Andy Sam­berg’s precinct sit­com lands on a new net­work with­out los­ing any of its funny force

People (USA) - - CONTENTS -

COM­EDY Brook­lyn Nine-nine was never a colos­sal hit in its five years on Fox, and no one is prob­a­bly ex­pect­ing it to catch fire now that it’s started sea­son 6 on NBC. But how good to know that this mood-bright­en­ing sit­com is still around—when Fox can­celed the show last May, no less than Os­car-win­ning di­rec­tor Guillermo del Toro de­manded its re­turn in a tweet: “Brook­lyn Nine-nine has given us fully hu­man char­ac­ters, beau­ti­ful, pow­er­ful, flawed, vul­ner­a­ble, ma­jes­tic.” And this from a man who loves mon­sters! The new Nine-nine is very much the old Nine-nine: It’s a cel­e­bra­tion of a work­place com­mu­nity in which in­di­vid­ual neu­roses, flaws and ec­cen­tric­i­ties—prob­lems that should hob­ble any of­fice into dys­func­tion—some­how add up to a happy whole. It al­most feels nos­tal­gic, rem­i­nis­cent of the still-missed Parks and Re­cre­ation. And if you’ll par­don our reach, it’s pa­tri­otic: Our repub­lic was founded on the be­lief that tiffs and squab­bles can lead to healthy pub­lic res­o­lu­tion and ac­com­mo­da­tion. Now, in­stead, we have ev­ery­one ready to make a cit­i­zen’s ar­rest of ev­ery­one. What re­ally counts, how­ever, is the show’s zingy hu­mor, which can in­volve co­conuts filled with mer­lot and ran­dom jokes about Bon­nie Bedelia in Die Hard. Wel­come back! (NBC, Thurs­days, 9 p.m.)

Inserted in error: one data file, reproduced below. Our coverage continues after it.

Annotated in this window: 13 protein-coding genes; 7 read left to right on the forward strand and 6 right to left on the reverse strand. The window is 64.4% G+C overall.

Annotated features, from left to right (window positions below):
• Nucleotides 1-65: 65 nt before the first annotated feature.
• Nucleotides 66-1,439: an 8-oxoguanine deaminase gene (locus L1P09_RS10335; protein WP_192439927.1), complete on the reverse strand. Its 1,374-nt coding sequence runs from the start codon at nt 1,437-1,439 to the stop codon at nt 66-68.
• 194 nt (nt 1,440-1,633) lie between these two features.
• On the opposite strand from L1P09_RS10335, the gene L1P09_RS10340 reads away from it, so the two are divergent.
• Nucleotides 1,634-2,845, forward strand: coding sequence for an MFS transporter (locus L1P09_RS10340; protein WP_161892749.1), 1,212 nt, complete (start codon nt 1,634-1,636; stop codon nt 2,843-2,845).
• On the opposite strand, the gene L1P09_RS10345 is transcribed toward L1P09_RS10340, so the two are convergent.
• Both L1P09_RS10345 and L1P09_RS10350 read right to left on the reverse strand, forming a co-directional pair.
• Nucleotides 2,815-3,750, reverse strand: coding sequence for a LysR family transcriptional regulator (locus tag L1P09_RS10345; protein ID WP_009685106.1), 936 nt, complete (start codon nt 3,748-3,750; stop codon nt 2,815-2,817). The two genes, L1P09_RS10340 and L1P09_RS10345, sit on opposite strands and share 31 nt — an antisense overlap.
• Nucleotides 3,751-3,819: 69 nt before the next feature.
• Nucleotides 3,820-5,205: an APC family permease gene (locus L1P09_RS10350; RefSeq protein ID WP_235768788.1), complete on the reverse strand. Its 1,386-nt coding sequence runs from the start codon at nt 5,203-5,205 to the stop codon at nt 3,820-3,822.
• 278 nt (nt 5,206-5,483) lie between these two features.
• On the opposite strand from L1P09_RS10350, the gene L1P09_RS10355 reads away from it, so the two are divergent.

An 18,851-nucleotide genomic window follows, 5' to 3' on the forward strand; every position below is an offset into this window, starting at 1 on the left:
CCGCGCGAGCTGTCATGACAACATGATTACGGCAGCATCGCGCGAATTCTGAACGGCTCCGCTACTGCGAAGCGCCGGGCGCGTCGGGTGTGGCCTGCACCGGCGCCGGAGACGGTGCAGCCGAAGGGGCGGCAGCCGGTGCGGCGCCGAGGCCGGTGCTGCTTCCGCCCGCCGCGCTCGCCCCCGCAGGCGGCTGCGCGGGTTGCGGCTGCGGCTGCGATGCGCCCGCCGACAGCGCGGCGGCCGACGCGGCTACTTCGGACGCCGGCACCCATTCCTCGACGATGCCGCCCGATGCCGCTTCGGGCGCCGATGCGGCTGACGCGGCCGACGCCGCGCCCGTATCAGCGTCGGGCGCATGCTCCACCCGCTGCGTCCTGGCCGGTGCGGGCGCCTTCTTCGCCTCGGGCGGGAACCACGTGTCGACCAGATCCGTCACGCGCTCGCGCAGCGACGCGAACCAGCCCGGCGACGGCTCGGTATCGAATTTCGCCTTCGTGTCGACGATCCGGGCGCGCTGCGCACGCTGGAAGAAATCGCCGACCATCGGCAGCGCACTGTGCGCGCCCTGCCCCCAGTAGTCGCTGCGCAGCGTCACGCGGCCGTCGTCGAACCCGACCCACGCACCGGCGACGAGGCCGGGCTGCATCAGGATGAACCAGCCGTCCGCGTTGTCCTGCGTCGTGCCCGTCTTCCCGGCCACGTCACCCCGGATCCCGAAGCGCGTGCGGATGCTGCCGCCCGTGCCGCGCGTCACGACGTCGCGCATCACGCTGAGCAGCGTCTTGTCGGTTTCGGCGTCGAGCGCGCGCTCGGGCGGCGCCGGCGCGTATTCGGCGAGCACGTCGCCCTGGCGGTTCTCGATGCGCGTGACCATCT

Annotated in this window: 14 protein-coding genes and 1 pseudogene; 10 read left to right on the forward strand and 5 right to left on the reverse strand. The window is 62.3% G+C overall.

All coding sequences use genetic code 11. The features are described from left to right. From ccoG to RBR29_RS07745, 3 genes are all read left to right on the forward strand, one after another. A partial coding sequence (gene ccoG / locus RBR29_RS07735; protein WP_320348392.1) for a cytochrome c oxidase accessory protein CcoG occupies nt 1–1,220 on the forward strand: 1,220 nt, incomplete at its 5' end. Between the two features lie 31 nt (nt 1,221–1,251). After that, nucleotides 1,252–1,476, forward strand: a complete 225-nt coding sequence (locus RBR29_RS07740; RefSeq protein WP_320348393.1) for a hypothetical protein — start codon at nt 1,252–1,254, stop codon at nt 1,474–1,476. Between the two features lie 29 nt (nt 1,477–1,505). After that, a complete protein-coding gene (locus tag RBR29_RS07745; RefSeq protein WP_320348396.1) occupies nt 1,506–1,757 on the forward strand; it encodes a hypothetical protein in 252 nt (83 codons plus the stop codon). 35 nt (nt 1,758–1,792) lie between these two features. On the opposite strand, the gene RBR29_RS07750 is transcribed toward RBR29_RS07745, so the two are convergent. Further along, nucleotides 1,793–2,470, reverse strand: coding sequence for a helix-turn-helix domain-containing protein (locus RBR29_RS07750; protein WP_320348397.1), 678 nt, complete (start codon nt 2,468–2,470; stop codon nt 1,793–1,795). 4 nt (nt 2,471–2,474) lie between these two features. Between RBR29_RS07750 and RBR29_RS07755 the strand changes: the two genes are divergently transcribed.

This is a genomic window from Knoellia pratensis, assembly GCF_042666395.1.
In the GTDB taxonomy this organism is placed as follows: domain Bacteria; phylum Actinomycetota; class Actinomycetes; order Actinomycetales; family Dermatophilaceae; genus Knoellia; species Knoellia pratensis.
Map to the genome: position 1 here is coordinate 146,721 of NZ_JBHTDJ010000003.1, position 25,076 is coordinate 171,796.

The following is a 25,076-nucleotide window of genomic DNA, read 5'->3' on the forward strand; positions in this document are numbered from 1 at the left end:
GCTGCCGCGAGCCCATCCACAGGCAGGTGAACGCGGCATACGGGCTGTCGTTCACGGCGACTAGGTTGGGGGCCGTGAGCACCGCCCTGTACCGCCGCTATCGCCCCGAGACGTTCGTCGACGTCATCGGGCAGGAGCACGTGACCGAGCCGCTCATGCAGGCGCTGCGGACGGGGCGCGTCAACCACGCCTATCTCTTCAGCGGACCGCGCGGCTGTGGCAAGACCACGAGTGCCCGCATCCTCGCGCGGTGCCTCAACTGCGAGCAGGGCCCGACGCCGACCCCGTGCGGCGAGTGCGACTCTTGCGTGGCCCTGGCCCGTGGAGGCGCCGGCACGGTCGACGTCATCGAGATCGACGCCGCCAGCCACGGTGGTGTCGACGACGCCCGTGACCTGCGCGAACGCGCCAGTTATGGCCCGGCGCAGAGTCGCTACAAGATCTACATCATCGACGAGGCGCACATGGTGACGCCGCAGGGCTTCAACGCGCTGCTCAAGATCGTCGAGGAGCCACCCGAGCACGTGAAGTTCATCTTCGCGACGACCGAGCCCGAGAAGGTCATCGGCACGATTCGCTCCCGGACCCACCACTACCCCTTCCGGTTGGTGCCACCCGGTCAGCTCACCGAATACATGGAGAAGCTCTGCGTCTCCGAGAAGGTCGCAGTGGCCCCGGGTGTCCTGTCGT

‘How good to know that this mood­bright­en­ing sit­com is still around’

Costars Melissa Fumero and Sam­berg (and, be­low, Terry Crews, Joe Lo Truglio and An­dre Braugher).

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